EDITORIAL NOTES 6/11
Since I’m already late with getting these stories to you, I won’t take up a lot of time with my usual news updates and other ramblings. It’s a powerful quintet of astounding visions that comprises this new issue, and together they form an answer to the question, “Why science fiction?” A writer can explore big ideas and smaller-scale personal situations in any genre, but there’s not a genre quite like sf for probing into those interstices between the grand and the minute, the cosmic and the personal, the Big Idea and the assimilation of it on a smaller scale.
Occasionally I hear complaints that a “sense of wonder” left the genre a long time ago, supplanted by smaller ideas and unimportant concerns. When I hear this, I wonder what people are reading because this is certainly not true of the best of the contemporary genre. This attitude emanates, I think, from a conservative outlook on the genre and a notion that the old Golden Age, and its total occupation with Idea and Plot, was necessarily superior somehow to contemporary work where Character and Style are of interest and importance and where the imaginary boundary between science fiction and “literature” has blurred and broken down. I think that over time with M-Brane SF I have managed, unintentionally, to show that this debate is at least somewhat contrived. Because here we have it all.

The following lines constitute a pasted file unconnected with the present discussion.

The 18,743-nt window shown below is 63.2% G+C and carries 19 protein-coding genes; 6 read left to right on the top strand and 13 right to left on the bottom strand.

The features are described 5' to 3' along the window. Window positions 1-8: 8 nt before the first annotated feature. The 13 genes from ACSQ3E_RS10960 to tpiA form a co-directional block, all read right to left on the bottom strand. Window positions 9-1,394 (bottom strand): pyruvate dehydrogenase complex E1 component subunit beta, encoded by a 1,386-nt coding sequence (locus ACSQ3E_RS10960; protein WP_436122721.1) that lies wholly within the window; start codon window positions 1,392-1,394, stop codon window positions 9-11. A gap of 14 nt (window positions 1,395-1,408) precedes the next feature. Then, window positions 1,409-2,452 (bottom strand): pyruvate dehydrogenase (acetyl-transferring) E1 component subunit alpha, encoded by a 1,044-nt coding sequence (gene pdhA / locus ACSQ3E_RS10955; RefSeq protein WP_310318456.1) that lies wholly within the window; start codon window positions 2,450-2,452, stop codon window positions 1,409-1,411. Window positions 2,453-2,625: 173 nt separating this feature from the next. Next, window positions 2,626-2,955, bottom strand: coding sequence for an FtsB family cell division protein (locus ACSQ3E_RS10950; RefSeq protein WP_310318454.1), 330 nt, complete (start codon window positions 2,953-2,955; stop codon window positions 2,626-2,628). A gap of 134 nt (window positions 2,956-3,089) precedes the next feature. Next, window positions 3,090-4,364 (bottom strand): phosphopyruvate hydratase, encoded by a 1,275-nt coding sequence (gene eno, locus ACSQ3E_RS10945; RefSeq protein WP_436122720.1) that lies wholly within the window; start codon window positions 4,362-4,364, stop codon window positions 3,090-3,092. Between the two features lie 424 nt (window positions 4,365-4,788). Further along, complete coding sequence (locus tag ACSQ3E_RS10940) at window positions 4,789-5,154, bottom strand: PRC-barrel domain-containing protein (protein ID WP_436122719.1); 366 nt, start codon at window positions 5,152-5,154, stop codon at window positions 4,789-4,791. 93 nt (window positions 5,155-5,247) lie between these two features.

The new issue opens with A.J. Fitzwater’s stunning “Twixt,” and it ends with Kenneth Burstall’s lavishly bizarre (and very “M-Braney”) item “The Cone.” In between, we have stupendous entries from Mark Ward (“After the Fall”), Mason Gallaway (“Ocean of Change”) and M-Brane SF veteran and recent Writers of the Future winner Patty Jansen (“War Games”).
Engage and enjoy.—CF